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Debt Settlement for Car Repossessions
Call Today: (877) 274-1260
If you successfully complete our program, it’s possible that you’ll enjoy these benefits:
Settle your debts for less than you owe
  (read here for full details about how much you can expect to save)
Resolve your unsecured debts in 18 to 60 months
  (read here for full details on how long our program lasts)
No Up Front Fees - Don't Pay Till You See Results!
Debt Negotiation and Car Repossessions
There are a number of consumers who aren’t aware of the differences between a secured and unsecured debt. While this may not be a problem for someone without credit, the average consumer seeking a debt relief solution certainly needs to be able to discriminate between the two. A secured debt means that a consumer has attached collateral, or a valuable asset, down on the loan or line of credit they have taken out to provide the lender with security in the case it cannot be paid off. For example, a car loan is a secured debt. If you fail to make your car payments, the lender has the right to repossess the vehicle, sell it, and collect the proceeds of the sale to account for the money you still owe them. On the other hand, an unsecured debt has no collateral of value attached to it. For example, credit card debt is considered to be unsecured.  With that being said, many consumers who are struggling to make their car payments are facing the possibility of a repossession of the vehicle. Debt settlement companies, while they cannot enroll secured debt into their programs, can still be of assistance to any consumer who has in fact had a car repossessed by the lender.

As previously mentioned, when the lender repossesses the vehicle, the car is then sold and the proceeds are collected to make up for the debt owed by the consumer. However, the vehicle rarely sells for the same amount that the consumer purchased the car for. As a result, the lender does not receive the necessary amount of money owed to them. Therefore, the repossession is not the end of the line for the consumer in terms of making up for their debt. At that point, the lender will send the consumer what is known as a deficiency balance. In simple terms, the deficiency balance is what the consumer still owes the lender. To understand more specifically how the deficiency balance is calculated consider this example: Consumer A purchased a vehicle for $20,000 dollars and that vehicle was repossessed by the lender after several payments were not made. The lender sold the car for a total of $10,000 dollars. As a result, the deficiency balance is what is left over and still owed, in this case $10,000 dollars.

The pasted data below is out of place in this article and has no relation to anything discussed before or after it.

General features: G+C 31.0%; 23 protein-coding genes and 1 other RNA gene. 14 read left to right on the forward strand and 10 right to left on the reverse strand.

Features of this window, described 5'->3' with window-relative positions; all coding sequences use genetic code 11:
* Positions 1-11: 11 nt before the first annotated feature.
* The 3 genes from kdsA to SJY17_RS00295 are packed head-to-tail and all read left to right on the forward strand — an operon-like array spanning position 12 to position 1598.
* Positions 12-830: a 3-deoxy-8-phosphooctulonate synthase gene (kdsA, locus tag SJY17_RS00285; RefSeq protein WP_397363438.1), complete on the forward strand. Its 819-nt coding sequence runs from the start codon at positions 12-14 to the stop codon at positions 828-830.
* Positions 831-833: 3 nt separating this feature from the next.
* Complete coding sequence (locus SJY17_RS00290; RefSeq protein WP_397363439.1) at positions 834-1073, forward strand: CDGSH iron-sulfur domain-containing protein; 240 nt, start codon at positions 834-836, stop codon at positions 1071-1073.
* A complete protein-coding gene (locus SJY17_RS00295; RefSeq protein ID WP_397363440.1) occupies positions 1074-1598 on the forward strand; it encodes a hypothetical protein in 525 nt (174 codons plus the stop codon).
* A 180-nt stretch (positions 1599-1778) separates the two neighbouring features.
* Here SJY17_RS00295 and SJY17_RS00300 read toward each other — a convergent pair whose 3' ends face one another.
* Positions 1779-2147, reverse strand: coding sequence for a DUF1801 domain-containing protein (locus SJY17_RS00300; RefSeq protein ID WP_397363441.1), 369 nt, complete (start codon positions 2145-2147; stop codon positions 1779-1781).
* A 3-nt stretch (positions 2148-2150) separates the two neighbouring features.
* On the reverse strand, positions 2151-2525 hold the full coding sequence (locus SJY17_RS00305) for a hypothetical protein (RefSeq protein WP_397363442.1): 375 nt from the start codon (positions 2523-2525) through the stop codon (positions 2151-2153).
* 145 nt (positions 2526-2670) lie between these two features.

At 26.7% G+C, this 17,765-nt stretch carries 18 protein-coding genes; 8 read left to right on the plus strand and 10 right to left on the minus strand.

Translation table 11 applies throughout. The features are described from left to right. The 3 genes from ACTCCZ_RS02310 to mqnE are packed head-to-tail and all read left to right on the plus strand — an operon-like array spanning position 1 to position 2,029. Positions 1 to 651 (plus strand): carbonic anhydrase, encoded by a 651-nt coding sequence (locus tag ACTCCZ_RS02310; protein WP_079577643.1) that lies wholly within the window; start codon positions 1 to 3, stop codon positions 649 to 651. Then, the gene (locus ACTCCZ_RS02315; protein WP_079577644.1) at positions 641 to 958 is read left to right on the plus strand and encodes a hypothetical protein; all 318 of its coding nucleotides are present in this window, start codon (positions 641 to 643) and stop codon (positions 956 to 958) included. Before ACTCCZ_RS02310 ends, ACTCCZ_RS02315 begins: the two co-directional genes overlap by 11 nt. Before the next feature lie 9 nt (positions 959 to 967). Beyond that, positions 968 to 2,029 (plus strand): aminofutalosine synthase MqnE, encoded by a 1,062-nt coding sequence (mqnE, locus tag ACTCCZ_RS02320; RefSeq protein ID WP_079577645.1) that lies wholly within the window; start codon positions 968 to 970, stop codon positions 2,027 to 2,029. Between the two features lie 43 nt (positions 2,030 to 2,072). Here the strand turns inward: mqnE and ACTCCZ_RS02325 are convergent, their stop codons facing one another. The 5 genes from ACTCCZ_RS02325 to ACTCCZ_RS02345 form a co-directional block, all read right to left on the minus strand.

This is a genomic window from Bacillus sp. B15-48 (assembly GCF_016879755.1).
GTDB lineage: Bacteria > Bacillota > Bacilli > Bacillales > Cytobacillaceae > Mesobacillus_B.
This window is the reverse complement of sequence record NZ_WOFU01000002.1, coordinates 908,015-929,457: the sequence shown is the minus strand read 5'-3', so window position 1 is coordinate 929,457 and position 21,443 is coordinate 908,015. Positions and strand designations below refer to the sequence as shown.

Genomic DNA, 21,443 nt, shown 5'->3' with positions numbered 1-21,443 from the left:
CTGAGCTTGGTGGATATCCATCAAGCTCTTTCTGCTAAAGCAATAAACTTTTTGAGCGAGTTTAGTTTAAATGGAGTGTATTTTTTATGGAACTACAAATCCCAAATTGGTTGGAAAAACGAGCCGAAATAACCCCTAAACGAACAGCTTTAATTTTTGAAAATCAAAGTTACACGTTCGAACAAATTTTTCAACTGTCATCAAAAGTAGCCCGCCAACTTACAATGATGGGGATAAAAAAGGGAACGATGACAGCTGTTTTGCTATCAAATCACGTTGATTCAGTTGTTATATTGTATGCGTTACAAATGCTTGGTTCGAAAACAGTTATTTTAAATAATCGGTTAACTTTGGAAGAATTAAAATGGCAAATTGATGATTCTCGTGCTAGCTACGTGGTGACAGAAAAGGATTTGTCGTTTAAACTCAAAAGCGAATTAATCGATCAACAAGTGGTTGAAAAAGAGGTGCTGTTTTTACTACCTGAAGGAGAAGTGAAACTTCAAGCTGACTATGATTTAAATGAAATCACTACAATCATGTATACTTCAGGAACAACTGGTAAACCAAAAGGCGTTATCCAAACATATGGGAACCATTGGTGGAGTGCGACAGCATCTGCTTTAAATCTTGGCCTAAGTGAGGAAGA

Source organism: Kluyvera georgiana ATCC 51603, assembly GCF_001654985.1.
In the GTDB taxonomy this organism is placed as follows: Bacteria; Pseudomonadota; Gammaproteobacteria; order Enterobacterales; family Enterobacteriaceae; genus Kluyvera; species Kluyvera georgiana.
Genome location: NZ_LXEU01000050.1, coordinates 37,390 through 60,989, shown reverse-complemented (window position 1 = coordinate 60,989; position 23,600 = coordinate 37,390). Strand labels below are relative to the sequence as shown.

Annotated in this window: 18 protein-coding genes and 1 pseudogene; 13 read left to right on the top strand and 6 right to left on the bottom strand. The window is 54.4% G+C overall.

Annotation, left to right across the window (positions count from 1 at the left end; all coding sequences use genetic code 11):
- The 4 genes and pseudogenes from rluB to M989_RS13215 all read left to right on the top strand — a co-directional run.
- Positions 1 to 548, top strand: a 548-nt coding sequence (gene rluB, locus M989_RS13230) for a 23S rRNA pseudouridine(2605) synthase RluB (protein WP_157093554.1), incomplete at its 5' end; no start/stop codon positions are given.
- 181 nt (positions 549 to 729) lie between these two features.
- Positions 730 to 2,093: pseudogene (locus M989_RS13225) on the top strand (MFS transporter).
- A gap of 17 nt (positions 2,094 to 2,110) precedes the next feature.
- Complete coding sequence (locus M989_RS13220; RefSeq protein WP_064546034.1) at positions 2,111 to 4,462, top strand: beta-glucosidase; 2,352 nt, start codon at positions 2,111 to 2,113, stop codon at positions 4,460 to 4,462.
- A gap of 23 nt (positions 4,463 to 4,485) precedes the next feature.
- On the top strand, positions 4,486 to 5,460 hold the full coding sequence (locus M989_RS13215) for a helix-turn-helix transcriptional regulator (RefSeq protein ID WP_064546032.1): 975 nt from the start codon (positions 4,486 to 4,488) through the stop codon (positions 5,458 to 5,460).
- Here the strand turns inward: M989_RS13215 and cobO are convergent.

At this stage of the game, the deficiency balance is now considered to be an unsecured debt, because the vehicle has already been repossessed and there is no collateral attached anymore. Now a debt settlement company is able to work on your behalf to negotiate the balance of that deficiency down for you, assuming funds are available and the creditor is willing of course. Unfortunately, often the vehicle is worth more than what it is sold for, and the deficiency balance is realistically higher than it should be. 

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